Western economies are struggling to recover from a decade of Plagued by structural crises, an ongoing pandemic, high unemployment and sluggish growth. As progressively looser monetary and fiscal policies have not helped, both the EU and national governments have increasingly turned towards interventionist industrial policies. Mariana Mazzucato’s The Entrepreneurial State (2011) provided an intellectual justification for these efforts, and consequently gained popularity. The message was clear: in order to get more innovation, entrepreneurship, sustainable development and growth we need more government, not less. In this book, 30 international scholars address the core ideas underpinning the entrepreneurial state. We provide evidence of both historical and recent failures of “green deals” and similar efforts, while also developing novel directions for innovation policy. In many regards, this book is a warning: huge government schemes towards specific, noble outcomes have historically been plagued with failures. In sum, we argue that innovation policy needs to be inverted: instead of being specific and targeted, it needs to be broad and general, focusing on the general conditions for firms to operate. Instead of providing targeted support to certain firms, industries or even technologies, innovation policy needs to constructively deal with barriers to innovation, including the proactive handling of vested interest groups.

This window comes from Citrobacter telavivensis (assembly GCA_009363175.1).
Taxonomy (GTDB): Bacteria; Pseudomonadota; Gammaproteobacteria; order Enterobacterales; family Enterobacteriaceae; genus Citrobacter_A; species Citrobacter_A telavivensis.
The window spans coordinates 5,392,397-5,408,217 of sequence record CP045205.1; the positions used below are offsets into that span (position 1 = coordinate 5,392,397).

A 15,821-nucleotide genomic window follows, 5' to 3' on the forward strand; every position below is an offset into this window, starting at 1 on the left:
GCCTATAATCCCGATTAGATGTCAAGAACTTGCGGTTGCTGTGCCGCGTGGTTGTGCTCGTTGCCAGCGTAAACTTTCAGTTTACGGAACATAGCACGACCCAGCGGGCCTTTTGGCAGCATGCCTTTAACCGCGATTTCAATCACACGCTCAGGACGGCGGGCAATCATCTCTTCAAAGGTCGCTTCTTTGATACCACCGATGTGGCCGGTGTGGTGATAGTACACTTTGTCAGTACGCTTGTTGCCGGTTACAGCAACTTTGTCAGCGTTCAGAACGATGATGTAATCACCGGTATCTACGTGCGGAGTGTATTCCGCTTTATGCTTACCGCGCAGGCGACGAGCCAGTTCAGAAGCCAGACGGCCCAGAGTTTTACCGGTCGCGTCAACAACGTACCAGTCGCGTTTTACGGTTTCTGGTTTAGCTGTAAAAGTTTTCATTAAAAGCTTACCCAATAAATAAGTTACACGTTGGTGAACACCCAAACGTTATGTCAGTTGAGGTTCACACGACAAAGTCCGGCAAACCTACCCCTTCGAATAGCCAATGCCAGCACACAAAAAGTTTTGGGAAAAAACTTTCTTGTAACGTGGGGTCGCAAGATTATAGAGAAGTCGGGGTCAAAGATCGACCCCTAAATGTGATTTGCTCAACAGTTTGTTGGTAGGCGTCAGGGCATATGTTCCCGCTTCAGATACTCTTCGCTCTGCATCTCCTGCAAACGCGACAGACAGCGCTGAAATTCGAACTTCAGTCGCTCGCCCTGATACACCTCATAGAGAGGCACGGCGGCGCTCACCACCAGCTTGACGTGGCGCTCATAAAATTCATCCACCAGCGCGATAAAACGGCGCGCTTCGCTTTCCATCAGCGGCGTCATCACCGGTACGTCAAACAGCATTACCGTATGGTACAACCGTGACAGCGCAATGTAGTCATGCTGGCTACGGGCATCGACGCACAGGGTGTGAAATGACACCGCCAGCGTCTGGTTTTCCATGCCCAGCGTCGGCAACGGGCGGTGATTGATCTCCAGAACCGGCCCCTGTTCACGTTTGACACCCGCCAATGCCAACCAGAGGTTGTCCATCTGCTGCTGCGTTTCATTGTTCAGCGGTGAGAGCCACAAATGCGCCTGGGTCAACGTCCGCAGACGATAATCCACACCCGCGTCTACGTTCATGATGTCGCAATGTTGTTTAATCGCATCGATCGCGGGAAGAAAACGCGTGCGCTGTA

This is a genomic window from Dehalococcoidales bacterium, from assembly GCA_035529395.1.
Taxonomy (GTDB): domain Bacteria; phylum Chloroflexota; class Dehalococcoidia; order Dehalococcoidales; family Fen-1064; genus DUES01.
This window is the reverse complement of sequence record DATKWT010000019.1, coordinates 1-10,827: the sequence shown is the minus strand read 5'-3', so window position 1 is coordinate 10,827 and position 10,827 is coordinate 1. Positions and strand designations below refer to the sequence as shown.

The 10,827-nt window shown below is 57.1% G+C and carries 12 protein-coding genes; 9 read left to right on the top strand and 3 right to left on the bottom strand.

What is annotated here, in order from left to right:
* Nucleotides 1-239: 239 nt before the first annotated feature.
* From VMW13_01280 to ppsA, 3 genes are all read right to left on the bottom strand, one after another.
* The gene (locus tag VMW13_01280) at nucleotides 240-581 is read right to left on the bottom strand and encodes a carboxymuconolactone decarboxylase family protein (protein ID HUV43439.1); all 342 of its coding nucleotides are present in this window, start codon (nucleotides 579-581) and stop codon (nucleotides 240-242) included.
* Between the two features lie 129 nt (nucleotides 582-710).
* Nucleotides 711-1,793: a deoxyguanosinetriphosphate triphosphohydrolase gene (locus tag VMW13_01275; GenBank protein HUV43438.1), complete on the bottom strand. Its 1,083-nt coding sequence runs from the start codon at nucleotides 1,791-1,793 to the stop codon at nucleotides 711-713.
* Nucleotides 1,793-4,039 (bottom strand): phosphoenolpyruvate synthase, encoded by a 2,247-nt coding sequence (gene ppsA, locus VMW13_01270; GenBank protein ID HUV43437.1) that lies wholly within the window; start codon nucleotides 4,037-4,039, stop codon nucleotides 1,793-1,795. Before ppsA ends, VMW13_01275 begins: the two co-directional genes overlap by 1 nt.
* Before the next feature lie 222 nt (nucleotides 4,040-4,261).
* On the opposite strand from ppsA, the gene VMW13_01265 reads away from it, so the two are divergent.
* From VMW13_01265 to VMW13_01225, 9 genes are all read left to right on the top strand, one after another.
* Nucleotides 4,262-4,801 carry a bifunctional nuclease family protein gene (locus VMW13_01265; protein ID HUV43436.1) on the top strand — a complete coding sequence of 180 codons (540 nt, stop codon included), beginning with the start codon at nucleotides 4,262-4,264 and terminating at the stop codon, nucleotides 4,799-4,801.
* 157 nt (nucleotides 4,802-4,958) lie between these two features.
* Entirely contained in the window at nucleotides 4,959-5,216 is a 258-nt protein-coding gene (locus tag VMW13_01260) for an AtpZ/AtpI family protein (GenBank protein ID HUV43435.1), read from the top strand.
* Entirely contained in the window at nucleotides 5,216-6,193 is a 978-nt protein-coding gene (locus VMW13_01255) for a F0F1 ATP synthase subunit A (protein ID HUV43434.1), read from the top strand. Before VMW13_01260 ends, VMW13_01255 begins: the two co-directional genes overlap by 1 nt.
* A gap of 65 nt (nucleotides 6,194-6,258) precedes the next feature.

The book is open access and can be downloaded here.